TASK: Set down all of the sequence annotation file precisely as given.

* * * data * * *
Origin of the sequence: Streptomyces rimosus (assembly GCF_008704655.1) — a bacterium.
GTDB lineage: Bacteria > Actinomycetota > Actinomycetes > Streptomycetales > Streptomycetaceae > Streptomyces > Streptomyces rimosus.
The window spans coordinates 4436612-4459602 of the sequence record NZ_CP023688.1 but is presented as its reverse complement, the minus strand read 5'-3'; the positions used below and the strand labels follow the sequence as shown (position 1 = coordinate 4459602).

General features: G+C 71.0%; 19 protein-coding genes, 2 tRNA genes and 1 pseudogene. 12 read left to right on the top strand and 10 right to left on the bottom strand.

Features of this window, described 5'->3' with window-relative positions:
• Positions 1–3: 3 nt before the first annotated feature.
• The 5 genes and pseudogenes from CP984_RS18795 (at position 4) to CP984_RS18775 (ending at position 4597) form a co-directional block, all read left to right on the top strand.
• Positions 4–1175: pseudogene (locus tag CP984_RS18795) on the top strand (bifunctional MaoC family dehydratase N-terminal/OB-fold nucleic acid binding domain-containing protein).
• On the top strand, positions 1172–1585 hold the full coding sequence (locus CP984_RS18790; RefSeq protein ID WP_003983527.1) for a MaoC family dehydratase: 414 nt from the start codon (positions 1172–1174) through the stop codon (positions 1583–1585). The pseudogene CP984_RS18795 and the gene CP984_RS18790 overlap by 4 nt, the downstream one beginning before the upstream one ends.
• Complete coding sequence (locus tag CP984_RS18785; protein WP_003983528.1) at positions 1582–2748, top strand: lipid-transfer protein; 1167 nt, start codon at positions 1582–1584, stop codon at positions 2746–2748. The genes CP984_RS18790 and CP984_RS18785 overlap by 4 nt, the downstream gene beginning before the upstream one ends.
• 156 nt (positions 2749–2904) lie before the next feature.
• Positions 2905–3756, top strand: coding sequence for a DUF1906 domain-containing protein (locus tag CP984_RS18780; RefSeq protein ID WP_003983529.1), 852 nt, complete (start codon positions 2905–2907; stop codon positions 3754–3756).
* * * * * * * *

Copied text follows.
Origin of the sequence: Streptomyces rimosus (assembly GCF_008704655.1) — a bacterium.
GTDB lineage: Bacteria > Actinomycetota > Actinomycetes > Streptomycetales > Streptomycetaceae > Streptomyces > Streptomyces rimosus.
The window spans coordinates 4436612-4459602 of the sequence record NZ_CP023688.1 but is presented as its reverse complement, the minus strand read 5'-3'; the positions used below and the strand labels follow the sequence as shown (position 1 = coordinate 4459602).

General features: G+C 71.0%; 19 protein-coding genes, 2 tRNA genes and 1 pseudogene. 12 read left to right on the top strand and 10 right to left on the bottom strand.

Features of this window, described 5'->3' with window-relative positions:
• Positions 1–3: 3 nt before the first annotated feature.
• The 5 genes and pseudogenes from CP984_RS18795 (at position 4) to CP984_RS18775 (ending at position 4597) form a co-directional block, all read left to right on the top strand.
• Positions 4–1175: pseudogene (locus tag CP984_RS18795) on the top strand (bifunctional MaoC family dehydratase N-terminal/OB-fold nucleic acid binding domain-containing protein).
• On the top strand, positions 1172–1585 hold the full coding sequence (locus CP984_RS18790; RefSeq protein ID WP_003983527.1) for a MaoC family dehydratase: 414 nt from the start codon (positions 1172–1174) through the stop codon (positions 1583–1585). The pseudogene CP984_RS18795 and the gene CP984_RS18790 overlap by 4 nt, the downstream one beginning before the upstream one ends.
• Complete coding sequence (locus tag CP984_RS18785; protein WP_003983528.1) at positions 1582–2748, top strand: lipid-transfer protein; 1167 nt, start codon at positions 1582–1584, stop codon at positions 2746–2748. The genes CP984_RS18790 and CP984_RS18785 overlap by 4 nt, the downstream gene beginning before the upstream one ends.
• 156 nt (positions 2749–2904) lie before the next feature.
• Positions 2905–3756, top strand: coding sequence for a DUF1906 domain-containing protein (locus tag CP984_RS18780; RefSeq protein ID WP_003983529.1), 852 nt, complete (start codon positions 2905–2907; stop codon positions 3754–3756).